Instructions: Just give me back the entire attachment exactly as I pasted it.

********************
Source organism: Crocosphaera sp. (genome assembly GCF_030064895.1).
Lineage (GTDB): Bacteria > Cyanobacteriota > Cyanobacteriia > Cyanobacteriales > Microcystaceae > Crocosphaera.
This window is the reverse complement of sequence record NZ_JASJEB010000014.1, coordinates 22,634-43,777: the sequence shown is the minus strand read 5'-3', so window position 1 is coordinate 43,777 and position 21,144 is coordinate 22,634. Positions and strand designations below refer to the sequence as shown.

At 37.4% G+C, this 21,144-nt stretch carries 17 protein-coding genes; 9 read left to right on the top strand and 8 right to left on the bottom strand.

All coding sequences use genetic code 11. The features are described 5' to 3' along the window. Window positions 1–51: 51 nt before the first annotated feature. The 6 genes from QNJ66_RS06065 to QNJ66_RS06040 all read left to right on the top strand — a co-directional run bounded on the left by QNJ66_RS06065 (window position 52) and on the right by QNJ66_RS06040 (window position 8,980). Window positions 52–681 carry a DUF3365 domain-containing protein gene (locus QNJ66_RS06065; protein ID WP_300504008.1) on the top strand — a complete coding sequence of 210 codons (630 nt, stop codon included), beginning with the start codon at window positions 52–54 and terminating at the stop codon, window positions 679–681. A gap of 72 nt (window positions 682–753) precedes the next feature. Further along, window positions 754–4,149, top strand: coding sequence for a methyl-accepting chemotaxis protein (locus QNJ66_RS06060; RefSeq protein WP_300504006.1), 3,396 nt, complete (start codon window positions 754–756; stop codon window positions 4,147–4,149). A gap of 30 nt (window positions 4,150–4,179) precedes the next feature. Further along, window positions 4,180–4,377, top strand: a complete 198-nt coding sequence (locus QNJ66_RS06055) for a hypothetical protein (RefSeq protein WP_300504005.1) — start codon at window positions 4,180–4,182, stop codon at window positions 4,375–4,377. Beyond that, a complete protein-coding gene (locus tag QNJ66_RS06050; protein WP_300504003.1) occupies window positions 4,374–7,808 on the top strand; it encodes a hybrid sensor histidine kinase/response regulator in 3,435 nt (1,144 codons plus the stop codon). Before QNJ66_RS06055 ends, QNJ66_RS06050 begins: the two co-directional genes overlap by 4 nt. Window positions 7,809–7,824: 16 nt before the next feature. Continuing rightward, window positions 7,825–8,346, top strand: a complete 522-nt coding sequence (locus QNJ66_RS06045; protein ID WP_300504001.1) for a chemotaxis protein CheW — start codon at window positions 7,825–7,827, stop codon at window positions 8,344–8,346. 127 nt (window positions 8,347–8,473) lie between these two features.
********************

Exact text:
Source organism: Crocosphaera sp. (genome assembly GCF_030064895.1).
Lineage (GTDB): Bacteria > Cyanobacteriota > Cyanobacteriia > Cyanobacteriales > Microcystaceae > Crocosphaera.
This window is the reverse complement of sequence record NZ_JASJEB010000014.1, coordinates 22,634-43,777: the sequence shown is the minus strand read 5'-3', so window position 1 is coordinate 43,777 and position 21,144 is coordinate 22,634. Positions and strand designations below refer to the sequence as shown.

At 37.4% G+C, this 21,144-nt stretch carries 17 protein-coding genes; 9 read left to right on the top strand and 8 right to left on the bottom strand.

All coding sequences use genetic code 11. The features are described 5' to 3' along the window. Window positions 1–51: 51 nt before the first annotated feature. The 6 genes from QNJ66_RS06065 to QNJ66_RS06040 all read left to right on the top strand — a co-directional run bounded on the left by QNJ66_RS06065 (window position 52) and on the right by QNJ66_RS06040 (window position 8,980). Window positions 52–681 carry a DUF3365 domain-containing protein gene (locus QNJ66_RS06065; protein ID WP_300504008.1) on the top strand — a complete coding sequence of 210 codons (630 nt, stop codon included), beginning with the start codon at window positions 52–54 and terminating at the stop codon, window positions 679–681. A gap of 72 nt (window positions 682–753) precedes the next feature. Further along, window positions 754–4,149, top strand: coding sequence for a methyl-accepting chemotaxis protein (locus QNJ66_RS06060; RefSeq protein WP_300504006.1), 3,396 nt, complete (start codon window positions 754–756; stop codon window positions 4,147–4,149). A gap of 30 nt (window positions 4,150–4,179) precedes the next feature. Further along, window positions 4,180–4,377, top strand: a complete 198-nt coding sequence (locus QNJ66_RS06055) for a hypothetical protein (RefSeq protein WP_300504005.1) — start codon at window positions 4,180–4,182, stop codon at window positions 4,375–4,377. Beyond that, a complete protein-coding gene (locus tag QNJ66_RS06050; protein WP_300504003.1) occupies window positions 4,374–7,808 on the top strand; it encodes a hybrid sensor histidine kinase/response regulator in 3,435 nt (1,144 codons plus the stop codon). Before QNJ66_RS06055 ends, QNJ66_RS06050 begins: the two co-directional genes overlap by 4 nt. Window positions 7,809–7,824: 16 nt before the next feature. Continuing rightward, window positions 7,825–8,346, top strand: a complete 522-nt coding sequence (locus QNJ66_RS06045; protein ID WP_300504001.1) for a chemotaxis protein CheW — start codon at window positions 7,825–7,827, stop codon at window positions 8,344–8,346. 127 nt (window positions 8,347–8,473) lie between these two features.